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In 1968 the Czechoslovak Communist Party undertook an experiment which might well have rejuvenated and inspired the prospects for Communism at least in the Western world. This `Prague Spring' was but the climax of a long, intensive struggle waged within the Czechoslovak party and society since 1956 and, most consistently, since the decision of the 12th Congress of the Czechoslovak Communist Party to instigate 'de-Stalinization' in December 1962. The struggle itself became a powerful movement for reform, winding its way inexorably throughout the Czechoslovak party and society in the years 1962 to 1968. Galia Golan traces this struggle in every sphere of Czechoslovak society – the economy, the mass organizations, the cultural world, the government, the minorities, the realm of idelogy - from its early victories over the conservative Communist leadership in 1962–3, through its ascent to power and conversion to a mass movement in 1968 until its suppression on 21 August 1968.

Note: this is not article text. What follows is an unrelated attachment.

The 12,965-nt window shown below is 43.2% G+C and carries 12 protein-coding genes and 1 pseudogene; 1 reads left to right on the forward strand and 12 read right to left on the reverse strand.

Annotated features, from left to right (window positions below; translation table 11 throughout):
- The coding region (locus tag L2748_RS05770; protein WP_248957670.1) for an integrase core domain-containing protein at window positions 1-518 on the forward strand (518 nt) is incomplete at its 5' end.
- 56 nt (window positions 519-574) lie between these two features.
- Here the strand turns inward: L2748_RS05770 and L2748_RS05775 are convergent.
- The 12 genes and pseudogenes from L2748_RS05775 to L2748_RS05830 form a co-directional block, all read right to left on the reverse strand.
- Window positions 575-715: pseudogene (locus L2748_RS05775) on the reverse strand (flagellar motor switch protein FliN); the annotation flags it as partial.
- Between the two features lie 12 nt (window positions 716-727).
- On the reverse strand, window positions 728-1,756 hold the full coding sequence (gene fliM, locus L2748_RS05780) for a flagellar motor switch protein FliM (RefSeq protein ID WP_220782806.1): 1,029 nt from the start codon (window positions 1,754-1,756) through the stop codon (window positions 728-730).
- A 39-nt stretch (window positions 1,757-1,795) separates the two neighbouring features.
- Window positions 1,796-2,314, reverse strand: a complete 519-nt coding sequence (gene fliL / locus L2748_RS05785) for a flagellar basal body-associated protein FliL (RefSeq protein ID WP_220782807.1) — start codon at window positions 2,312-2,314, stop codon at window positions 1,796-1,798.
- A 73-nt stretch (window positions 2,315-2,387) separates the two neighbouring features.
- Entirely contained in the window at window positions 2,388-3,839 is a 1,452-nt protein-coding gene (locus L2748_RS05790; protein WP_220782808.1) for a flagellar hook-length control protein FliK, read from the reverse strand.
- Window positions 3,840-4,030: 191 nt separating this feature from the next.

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- Date Published: October 2008
- format: Paperback
- isbn: 9780521085694
- length: 360 pages
- dimensions: 216 x 140 x 20 mm
- weight: 0.46kg
- availability: Available
Table of Contents
Part I. Introduction:
1956 to 1962: Part II. Events of 1963 – The Decision to De-Stalinize:
1. The Twelfth Party Congress and its Background
2. Revolt of the Intellectuals
3. Regime Response and Crisis
Part III. Economic Reforms:
4. Principles of the New System
5. Planning and Organization of Industrial Production
6. Economic Levers in the Industrial Sector
7. Reforms in Other Spheres of the Economy
Part IV. Reforms in the Social-Cultural Spheres:
8. Mass Organizations
10. The Arts
11. Mass Communications
Part V. Political Reforms:
12. Ideology and the Party
13. Elected Organs of Government
15. Legal System
Part VI. Events of 1967 – The Liberals Come to Power:
16. Pressures from the Economists
17. Pressures from the Cultural World
18. Pressures from the Slovaks and the Youth
19. The Pressures Come to a Head
Part VII. Epilogue – January to August 1968:
20. An End and a Beginning
21. Economic Reforms
22. Social Organizations and Cultural Life
23. Political Reforms
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